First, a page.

example a play or a video game, might be the best output for a particular

CB: Theater
is my default mindset. Almost any idea I have will be thought of as happening
on a live stage with live actors. I did a show that
was inspired by video games and wrote it specifically for the stage with this
crazy idea of doing the epilogue as a playable game. After doing a few readings
of the show, and leaving the audience hanging, I decided to just write the epilogue
as a scene onstage. I still intend to make the game mod, but it is also a part
of the live show.

NYFA: I am interested in the role entertainment plays in
your work as an interactive storyteller. In addition to comic books and
theater, you are also a game designer. What similarities do you find between
video games and theater? How much do you take into account the end user
experience when outlining the narrative of a play or designing a game? 

CB: Games
and live theater have a great deal in common! I’ve done interactive theater in
the past, and making a game is like doing an improv routine. The Player is
not your audience; they are your scene partner in telling a collaborative

a game there is almost always an element of player choice. So a game designer
needs to use the “Yes, and…” principle of improvisational theater.
Whatever the Player chooses to do is acknowledged, and the designer has to make
sure the dialog will accept and build upon that.

the Player will be given an option to do something morally-questionable, and if
they choose that option the designer has to have an appropriate reaction (for
example, making one of the other game characters express disapproval). This is
a lot like writing dialog for an antagonist in a play. The villains always
think their actions are justified, even if the audience and playwright

play Astonishing Adventures is
built on this premise. There are two villains who make enthusiastic
arguments about their misdeeds. Even our heroic duo, The Scarlet
Skunk and All American Girl disagree in many
scenes, however all four characters are convinced that they are right. There’s a scene in the middle of the play
where all of them are onstage debating how to solve society’s problems, and I
let each member of the audience decide for themselves who is right.


NYFA: Last year you received a NYFA Opportunity Grant for
the Brick Theater Comic Book
Theater Festival. Congratulations on your hard work! This
grant is available to NYFA’s fiscally sponsored artists and provides funding
for artists to take advantage of specific opportunities to benefit their work
and career development. What is the impact of this grant upon your work?

CB: This
Opportunity Grant not only allowed us to do the festival, but also to present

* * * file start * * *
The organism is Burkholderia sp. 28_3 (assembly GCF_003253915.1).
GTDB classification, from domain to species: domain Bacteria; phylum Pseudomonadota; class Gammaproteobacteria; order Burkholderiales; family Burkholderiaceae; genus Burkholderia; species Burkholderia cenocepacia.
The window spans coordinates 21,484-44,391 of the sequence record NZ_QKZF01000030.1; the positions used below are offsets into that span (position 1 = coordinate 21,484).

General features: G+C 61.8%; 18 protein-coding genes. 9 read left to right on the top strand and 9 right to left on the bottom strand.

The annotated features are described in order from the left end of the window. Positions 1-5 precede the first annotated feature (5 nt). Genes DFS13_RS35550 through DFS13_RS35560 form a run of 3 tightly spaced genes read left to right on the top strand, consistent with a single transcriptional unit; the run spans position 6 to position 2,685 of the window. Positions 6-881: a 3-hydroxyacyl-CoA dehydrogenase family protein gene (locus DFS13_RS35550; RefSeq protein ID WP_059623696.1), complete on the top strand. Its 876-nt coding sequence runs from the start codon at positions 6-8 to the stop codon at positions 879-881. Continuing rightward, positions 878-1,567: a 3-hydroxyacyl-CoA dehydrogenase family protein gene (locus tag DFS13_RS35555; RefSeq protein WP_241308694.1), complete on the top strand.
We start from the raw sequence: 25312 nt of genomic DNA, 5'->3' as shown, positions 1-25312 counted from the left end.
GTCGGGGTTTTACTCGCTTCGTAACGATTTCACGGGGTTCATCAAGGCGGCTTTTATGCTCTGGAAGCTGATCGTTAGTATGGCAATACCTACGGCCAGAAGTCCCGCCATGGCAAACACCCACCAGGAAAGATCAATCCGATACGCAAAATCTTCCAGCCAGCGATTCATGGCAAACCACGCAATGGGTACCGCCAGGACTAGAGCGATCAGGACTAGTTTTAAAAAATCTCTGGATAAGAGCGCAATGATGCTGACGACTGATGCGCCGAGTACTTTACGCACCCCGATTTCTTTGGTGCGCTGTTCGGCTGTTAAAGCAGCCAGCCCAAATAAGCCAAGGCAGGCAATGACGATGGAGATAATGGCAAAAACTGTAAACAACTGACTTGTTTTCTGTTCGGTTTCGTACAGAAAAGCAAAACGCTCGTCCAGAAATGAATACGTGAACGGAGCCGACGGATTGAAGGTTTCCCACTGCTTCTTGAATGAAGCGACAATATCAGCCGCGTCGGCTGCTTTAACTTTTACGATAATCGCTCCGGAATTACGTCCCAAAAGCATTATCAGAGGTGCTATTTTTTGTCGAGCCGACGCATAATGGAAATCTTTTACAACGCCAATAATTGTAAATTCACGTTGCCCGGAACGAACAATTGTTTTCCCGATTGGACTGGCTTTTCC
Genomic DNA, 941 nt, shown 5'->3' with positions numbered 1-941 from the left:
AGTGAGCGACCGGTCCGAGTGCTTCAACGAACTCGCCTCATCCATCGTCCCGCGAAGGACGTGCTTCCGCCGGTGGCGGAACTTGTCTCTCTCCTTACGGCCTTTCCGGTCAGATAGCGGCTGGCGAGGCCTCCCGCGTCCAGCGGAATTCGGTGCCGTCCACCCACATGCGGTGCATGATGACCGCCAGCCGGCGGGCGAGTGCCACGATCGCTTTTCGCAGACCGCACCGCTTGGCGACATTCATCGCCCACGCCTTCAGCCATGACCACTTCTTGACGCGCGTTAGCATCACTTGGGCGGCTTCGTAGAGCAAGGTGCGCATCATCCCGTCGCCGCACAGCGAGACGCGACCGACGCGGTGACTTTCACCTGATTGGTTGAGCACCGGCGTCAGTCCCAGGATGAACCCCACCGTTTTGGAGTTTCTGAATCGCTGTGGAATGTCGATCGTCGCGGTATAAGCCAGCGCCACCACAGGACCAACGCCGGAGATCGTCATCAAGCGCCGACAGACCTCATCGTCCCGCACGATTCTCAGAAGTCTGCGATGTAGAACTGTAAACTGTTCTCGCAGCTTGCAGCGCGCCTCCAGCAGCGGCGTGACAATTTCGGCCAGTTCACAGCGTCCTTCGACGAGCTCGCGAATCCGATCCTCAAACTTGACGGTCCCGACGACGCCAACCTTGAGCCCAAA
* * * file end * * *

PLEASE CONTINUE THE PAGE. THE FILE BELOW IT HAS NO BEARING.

some readings later on. The actors and crew received more compensation for
their hard work, and I was able to buy extra supplies to build the costumes and

costumes are especially important to this show because it’s a period piece and
it has a climactic showdown with eight actors in super heroic outfits. The
superhero outfits, and the crime fighting gadgets are made by me, but I still
have to pay for the crafting materials, right down to the glue sticks, paint
and spools of thread. I’m particularly pleased with the props that the
Opportunity Grant helped fund – the nefarious Doctor Mindshrinker has an Atomic
Ray Gun that flashes bright green light when the actor pulls the trigger!

NYFA: What opportunities has NYFA Fiscal Sponsorship helped you achieve that may have
not otherwise been possible? 

we were accepted into the Comic Book Theater Festival, my plan was to do a
bare bones production, and just hope that the audience could imagine it as
something more colorful and fantastic. Thanks to [the NYFA Opportunity Grant] we
had a show that more accurately captured the subtleties of the time period, as
well as the distinctive look of a comic book and the sound of an old time radio

details make a huge difference. A green plastic lens helps the ray gun look
like more than a flashlight, a set of magnets allows All American Girl’s
gadgets to be fluidly pulled from her utility belt, and special photo editing
software gave our projections a “rotoscoped” comic book look. Several of the shows in the festival pooled resources to hire a
professional photographer to do some promotional photos. Those pictures made it
into newspapers and websites that spread the word about Astonishing Adventures. This helped give potential audience members
a clearer understanding of what the show is like. We even printed up a set of Junior Justice Ranger Decoders that we
handed out to the audience so that we could do an Old Time Radio skit with All
American Girl’s secret code. All of these little flourishes, and many
more, wouldn’t have
been there without the Opportunity Grant. 

NYFA is the proud Fiscal Sponsor of Charles Battersby’s project Astonishing Adventures of All American Girl & The Scarlet Skunk. To find out more about this project, visit Battersby’s artist directory page

The next application deadline for the NYFA Fiscal Sponsorship program is Tuesday, June 30. Click here to learn more about the program and to apply.

– Interview conducted by Madeleine Cutrona, Program Assistant, Fiscal Sponsorship

Images: Photo Credit – Isaiah Tanenbaum Theatrical Photography and Design 

Amy Aronoff